Fulfilling your financial obligations

Your financial obligations will vary depending on the type of company you have, and your turnover.

If you operate as a sole trader, or in a conventional partnership, your accounts will need to show a true and fair picture, but the exact form this must take is not laid down by law.

In practice, this means that you do not have to produce a balance sheet, but it would be a good idea to produce one as this can help create a good impression with your tax inspector or bank manager.

The form of accounts for a limited company is, however, defined by law. Your accounts have to be filed at Companies House. However, if you are classified as a small company, you can file a shortened balance sheet and special auditors report.

‘Small’ is defined as having two of the following: sales of £2.8 million or less, balance sheet total of £1.4 million or less, fifty or fewer employees on average.

Balance sheets

Your balance sheet will help you to calculate how much your business is worth by adding up all its assets and highlighting what money is owed to others.

“If you go into the website of any major PLC you can see profit and loss accounts and balance sheets, as the public can access these. A balance sheet is a physical representation of everything financial in the business – it shows the value of your business at any real time,” explains Nigel Lander, a specialist finance adviser at Business Link for London.

The balance sheet will normally look at your business’ assets, such as money you have in the bank and money that is owed to you.

You will also need to calculate the value of your fixed assets so you can produce an overall total for your assets.

The balance sheet will also highlight any liabilities, such as money that your business owes and long-term debts, such as bank loans, and it should also show an analysis of the equity in your business.

An online service, CAROL (Company Annual Reports Online) provides free access to UK and overseas company reports and other investor information, including companies’ balance sheets, profit and loss accounts and financial highlights.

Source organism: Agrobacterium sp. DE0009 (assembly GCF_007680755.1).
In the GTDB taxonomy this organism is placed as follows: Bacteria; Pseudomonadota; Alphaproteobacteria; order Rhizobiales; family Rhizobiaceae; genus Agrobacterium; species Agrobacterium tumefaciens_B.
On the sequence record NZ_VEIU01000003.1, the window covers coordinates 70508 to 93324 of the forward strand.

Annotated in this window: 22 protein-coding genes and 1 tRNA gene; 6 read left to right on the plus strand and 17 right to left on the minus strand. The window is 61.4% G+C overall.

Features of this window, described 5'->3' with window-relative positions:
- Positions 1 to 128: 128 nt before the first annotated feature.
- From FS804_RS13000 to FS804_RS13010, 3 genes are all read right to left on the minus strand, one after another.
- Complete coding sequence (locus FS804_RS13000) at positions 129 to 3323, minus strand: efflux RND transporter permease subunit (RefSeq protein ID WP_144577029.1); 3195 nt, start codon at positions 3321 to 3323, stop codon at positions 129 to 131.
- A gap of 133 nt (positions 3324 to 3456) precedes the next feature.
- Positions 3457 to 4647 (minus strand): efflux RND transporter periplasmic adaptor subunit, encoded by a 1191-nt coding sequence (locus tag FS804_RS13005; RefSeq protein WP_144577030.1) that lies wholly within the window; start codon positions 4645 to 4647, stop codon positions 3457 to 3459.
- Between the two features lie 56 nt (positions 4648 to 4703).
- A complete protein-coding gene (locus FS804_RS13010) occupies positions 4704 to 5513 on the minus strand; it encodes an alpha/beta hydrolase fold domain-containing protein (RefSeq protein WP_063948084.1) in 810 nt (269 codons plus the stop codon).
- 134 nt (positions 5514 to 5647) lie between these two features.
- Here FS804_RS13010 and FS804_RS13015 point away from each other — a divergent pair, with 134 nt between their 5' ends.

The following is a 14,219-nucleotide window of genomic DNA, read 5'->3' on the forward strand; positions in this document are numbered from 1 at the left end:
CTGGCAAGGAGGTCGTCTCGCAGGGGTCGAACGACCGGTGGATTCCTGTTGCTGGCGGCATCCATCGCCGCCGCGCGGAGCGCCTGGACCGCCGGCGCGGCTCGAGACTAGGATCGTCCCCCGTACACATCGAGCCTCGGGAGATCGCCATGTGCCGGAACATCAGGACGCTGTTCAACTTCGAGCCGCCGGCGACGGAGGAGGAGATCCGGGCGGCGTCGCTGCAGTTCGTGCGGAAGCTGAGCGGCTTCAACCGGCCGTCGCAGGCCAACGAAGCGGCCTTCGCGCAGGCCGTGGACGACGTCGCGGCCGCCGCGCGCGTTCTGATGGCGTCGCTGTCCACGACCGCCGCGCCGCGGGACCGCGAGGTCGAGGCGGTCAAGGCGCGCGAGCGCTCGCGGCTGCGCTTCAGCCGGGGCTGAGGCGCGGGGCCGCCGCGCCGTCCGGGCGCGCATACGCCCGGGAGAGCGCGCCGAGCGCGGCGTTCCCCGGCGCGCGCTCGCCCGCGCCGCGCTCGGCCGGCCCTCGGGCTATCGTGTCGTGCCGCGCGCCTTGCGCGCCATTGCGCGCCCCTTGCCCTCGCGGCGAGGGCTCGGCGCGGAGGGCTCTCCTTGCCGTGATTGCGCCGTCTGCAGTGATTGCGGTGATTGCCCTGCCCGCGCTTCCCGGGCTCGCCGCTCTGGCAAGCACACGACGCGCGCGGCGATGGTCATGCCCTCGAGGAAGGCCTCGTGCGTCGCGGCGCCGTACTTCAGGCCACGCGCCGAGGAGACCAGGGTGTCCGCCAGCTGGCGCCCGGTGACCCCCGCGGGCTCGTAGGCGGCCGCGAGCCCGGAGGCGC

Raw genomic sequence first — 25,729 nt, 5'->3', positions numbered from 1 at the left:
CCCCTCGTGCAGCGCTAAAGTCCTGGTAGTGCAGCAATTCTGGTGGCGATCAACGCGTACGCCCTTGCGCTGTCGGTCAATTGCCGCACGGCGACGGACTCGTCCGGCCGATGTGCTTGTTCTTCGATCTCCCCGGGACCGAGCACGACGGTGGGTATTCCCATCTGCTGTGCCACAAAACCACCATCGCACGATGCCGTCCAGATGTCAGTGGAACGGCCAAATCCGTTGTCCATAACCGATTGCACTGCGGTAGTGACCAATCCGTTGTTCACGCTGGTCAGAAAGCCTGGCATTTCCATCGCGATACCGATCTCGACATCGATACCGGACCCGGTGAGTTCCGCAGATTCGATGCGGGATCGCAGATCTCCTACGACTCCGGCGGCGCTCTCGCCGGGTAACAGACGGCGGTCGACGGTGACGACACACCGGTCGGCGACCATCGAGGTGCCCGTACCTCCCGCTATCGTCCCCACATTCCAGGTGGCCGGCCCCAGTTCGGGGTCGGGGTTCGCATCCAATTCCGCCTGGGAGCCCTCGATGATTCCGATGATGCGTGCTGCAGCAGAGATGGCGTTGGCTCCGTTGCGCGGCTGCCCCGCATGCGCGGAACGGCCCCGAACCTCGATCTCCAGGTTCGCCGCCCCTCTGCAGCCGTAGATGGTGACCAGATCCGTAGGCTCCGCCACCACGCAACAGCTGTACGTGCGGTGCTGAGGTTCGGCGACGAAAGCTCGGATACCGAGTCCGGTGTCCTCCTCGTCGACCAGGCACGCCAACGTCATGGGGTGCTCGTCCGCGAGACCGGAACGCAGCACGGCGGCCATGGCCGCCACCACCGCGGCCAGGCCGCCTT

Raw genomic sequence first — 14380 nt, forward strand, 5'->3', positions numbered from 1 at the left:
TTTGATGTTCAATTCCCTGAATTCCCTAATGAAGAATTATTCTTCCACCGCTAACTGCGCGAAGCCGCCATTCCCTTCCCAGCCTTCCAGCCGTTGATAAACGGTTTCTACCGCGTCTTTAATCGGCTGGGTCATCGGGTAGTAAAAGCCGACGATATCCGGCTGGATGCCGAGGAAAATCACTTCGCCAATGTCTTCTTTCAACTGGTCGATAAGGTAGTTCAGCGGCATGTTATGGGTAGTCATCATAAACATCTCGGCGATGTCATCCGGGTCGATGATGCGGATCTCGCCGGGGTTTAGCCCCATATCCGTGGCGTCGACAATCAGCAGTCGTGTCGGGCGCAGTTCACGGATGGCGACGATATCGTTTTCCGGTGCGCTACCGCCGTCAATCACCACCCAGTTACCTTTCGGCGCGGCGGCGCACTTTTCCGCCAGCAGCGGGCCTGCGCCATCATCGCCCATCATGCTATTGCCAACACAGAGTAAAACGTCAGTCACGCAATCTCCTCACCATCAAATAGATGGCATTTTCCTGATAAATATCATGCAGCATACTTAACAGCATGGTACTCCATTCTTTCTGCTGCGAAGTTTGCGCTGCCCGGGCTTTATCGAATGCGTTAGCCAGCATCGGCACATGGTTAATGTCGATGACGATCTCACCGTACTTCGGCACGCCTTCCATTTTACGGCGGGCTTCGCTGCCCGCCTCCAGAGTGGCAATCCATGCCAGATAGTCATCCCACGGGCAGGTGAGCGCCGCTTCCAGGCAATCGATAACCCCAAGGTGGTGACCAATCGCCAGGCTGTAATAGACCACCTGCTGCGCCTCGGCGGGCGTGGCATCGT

Using an accountant

As Stephen Pegge, head of external communications for Lloyds TSB explains, the tax authorities don’t require you to use an accountant if you run a limited company with sales of less than £1 million and a balance sheet total of no more than £1.4 million.

‘Many firms actually use a bookkeeper and there is an International Association of Bookkeepers in the UK that can give more information.

I think forward-thinking accountants would usually promote their services not on the basis that you need them to deal with the tax man, but rather that they can help you run your business more efficiently and provide advice on key transactions where professional financial expertise is required,” believes Pegge.

He adds that you should then evaluate the costs against clear benefits and it is very reasonable to ask the firm to justify their costs in terms of business results and ideally agree objectives with them.

See also: Choosing the right accountant – how to separate the financial wheat from the chaff when choosing an accountancy firm

Business Link’s Lander adds that are plenty of software packages on the market that are cost-effective to use and which also provide support and training.

Ben Lobel

Ben Lobel

Ben Lobel was the editor of SmallBusiness.co.uk from 2010 to 2018. He specialises in writing for start-up and scale-up companies in the areas of finance, marketing and HR.

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